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YMCA Presentation Brings Up Traffic and Open Space Issues

Lower Providence residents again voiced opposition concerns over potentially increased traffic conditions and reduction to open space by the proposed Freedom Valley YMCA project.

The Freedom Valley YMCA presented planning sketches at the Sept. 26 Lower Providence Planning Commission meeting.

The sketch plans show the potential developments of and surrounding a new YMCA facility on the grounds of the Club at Shannondell in Audubon.

Tim Woodrow of the consulting engineering firm Woodrow and Associates presented the plans.

During his presentation, Woodrow demonstrated how the finished YMCA project would occupy approximately 40 acres of the 108-acres tract. He said the tract, which is owned by the township but leased and managed by the Audubon Land Development, would be divided into three sections.

The first section would remain independent of the YMCA proposed development. This section resides in the southwestern portion of the tract and currently contains Chadwick’s Restaurant and a golf course. According to the sketch plans, the golf course would have to be reduced to nine-holes.

On the northeastern portion, with Egypt Road to its north and Rittenhouse Road to its south, will be the YMCA facility itself. Sitting in between these two portions, in the middle of the tract, will be a YMCA development area that includes a public driving range, mini-golf and batting cages. This area was described as a way to help define the new YMCA as a community center and destination.

In addition, the sketch plans show Crawford Road being extended to cut through the property and become a public access connection between Egypt and Rittenhouse roads.

Considering that the YMCA development area would occupy designated open space, Woodrow said the purpose of the presentation was to seek the Planning Commission’s recommendation to the Lower Providence Board of Supervisors. The recommendation would be to formally request a withdrawal from the township’s open-space contract with Montgomery County.

In addition, the township would have to create different zoning for the commercial use of the area, as the Club at Shannondell property is currently zoned as residential.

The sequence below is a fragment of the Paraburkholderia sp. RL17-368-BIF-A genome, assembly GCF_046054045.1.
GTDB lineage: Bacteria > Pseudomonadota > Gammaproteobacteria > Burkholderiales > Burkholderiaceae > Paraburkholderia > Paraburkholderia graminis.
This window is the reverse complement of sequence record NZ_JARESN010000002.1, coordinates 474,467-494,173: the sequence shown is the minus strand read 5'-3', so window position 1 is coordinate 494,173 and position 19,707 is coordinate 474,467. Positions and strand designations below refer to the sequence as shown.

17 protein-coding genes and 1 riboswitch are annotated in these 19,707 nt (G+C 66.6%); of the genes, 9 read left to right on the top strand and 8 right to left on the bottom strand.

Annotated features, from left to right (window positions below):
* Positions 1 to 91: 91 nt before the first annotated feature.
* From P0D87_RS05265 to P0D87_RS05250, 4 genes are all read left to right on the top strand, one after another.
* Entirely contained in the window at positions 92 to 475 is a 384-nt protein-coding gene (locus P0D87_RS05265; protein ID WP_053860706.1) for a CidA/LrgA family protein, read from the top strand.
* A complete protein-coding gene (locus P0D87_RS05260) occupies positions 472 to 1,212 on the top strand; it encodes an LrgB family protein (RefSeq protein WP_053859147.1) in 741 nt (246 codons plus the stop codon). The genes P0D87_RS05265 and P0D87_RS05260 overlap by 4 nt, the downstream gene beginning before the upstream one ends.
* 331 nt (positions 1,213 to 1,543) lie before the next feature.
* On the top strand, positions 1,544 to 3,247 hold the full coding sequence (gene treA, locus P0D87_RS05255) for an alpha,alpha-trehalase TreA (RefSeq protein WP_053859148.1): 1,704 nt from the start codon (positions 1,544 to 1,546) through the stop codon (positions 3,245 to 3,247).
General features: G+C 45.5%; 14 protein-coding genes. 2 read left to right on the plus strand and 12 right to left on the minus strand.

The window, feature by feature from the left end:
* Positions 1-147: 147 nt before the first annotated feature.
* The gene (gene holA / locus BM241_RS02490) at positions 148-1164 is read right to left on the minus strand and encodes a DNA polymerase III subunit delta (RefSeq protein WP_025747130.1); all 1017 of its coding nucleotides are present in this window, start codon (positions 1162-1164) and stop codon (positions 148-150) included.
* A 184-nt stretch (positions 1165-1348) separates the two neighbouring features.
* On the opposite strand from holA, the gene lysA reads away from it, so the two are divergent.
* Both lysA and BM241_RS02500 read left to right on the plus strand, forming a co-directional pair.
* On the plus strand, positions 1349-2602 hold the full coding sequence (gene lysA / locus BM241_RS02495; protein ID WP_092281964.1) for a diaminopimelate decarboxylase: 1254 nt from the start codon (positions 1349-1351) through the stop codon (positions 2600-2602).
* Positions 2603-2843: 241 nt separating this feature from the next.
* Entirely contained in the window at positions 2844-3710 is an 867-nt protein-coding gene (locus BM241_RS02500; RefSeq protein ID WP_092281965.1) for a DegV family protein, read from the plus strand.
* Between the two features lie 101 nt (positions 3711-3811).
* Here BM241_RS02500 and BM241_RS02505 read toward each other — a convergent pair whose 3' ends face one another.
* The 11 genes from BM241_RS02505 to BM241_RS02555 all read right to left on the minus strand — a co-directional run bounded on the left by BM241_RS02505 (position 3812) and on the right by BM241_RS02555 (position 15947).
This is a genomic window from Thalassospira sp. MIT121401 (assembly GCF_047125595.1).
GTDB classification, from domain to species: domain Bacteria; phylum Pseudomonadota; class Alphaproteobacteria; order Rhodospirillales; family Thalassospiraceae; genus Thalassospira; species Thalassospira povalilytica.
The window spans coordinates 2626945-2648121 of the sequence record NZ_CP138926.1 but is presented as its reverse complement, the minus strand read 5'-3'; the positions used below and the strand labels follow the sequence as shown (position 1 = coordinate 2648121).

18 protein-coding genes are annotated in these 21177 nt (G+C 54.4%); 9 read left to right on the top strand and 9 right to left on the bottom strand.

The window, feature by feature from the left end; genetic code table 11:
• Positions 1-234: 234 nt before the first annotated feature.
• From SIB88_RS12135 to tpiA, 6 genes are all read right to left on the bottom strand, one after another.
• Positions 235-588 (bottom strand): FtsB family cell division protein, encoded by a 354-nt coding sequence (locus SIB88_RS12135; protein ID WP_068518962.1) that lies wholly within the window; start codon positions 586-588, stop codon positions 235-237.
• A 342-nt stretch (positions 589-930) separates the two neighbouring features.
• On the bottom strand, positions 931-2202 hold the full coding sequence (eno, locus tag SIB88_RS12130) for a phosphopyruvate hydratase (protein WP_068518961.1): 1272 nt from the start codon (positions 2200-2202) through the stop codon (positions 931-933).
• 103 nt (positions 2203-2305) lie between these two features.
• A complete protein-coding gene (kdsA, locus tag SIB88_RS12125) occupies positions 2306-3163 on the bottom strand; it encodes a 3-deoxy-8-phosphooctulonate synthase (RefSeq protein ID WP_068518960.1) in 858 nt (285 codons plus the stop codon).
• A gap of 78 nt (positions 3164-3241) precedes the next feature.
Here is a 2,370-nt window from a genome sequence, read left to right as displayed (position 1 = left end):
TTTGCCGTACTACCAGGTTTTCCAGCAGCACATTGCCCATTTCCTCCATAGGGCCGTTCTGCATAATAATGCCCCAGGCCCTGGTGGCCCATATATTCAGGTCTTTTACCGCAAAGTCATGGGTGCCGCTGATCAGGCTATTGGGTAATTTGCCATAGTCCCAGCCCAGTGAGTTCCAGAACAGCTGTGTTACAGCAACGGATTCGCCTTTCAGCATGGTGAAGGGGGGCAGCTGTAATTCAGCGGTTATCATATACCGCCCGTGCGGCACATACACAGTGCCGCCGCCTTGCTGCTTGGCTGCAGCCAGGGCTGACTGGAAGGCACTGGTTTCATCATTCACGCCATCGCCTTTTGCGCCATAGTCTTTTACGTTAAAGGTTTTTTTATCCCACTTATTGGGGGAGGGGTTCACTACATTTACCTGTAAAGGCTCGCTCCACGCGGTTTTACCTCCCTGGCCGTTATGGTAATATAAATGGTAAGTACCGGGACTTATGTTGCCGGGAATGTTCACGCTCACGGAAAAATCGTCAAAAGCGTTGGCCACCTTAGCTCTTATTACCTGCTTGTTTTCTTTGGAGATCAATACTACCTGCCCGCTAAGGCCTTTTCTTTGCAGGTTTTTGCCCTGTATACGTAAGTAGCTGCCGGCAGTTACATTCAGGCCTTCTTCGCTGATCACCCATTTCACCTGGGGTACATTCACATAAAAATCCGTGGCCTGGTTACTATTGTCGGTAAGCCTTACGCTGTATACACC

“Do you think the YMCA location would be a good use for the community?” Woodrow asked the commission.


The Planning Commission Responds

Initial questions and comments by the Planning Commission revolved around the proposed development’s impact on area traffic conditions and use of the open space.

“When we look at a plan, it’s not just one area,” Kristina O’Donnell, Planning Commission member, said. “We need to know the effect on the entire community.”

O’Donnell explained that the township has a considerable traffic congestion issues, particularly at the Egypt and Rittenhouse roads area.

George Marks of Kramer Marks Architects, who gave the initial public YMCA presentation on July 26, told the commission that the YMCA is currently working with the Traffic Planning Design group to define traffic impact and what would be needed to create the new road. He added that the road would be expected to alleviate traffic in the area.

Susan LaPenta, the commission’s vice charwoman, said that major road improvements would have to be considered to line up Egypt and Rittenhouse roads, but added her approval of the proposed development.

“I think this is what the township needs,” LaPenta said.

Other commission members also spoke in favor of the project, including David Atkins, who said he expected much support from community members, particularly for the public recreation portion of the development. He added that the increased traffic to the YMCA area would benefit Chadwicks.

Another member, Mark Kuberski said he had reservations over the change in open space, but recognized that the current tract’s use is predominately outside public recreation.

“I was concerned about losing open space, but, in a way, this is another kind of open space,” he said.


Public Response

At least 30 people attended the YMCA planning sketch presentation. Over 15 people went up to speak.

Most were in favor of the YMCA and its public and membership features. But not one spoke in overwhelming favor of having it on the current Club at Shannondell site.

Many of speakers echoed Planning Commission and township officials’ concerns over the area’s already congested traffic condition and open space reduction.

“It’s a wonderful project, but in the wrong place,” Kathie Eskie, Lower Providence resident said.

Eskie, as with most of the public speakers that night, strongly desires preservation of the township’s open spaces.

Should the township agree to the YMCA proposal, then it would have to either give back the approximately $1-million county open space grant or find township parcels the equivalent to the open space loss.

Karen Smeyne also expressed dissaproval of the development, as she and her family live along Egypt Road, directly across from the proposed 100-foot buffer leading to the YMCA parking lot.

She explained that the only reason why her family moved onto the busy road 11 years ago was because her family researched that across the road was residential zoning and open space.

“I will feel extremely disappointed if that is changed,” Smeyne said. “I would not have purchased our property if I did not have the assurance of those two factors.”

At next week’s business meeting, the Lower Providence Board of Supervisors are expected to decide on sending the formal request to the county, concerning its open space agreement.

According to George Marks, should the board approve the YMCA construction, the new facility and public recreation area may be completed by the spring or early summer of 2014.

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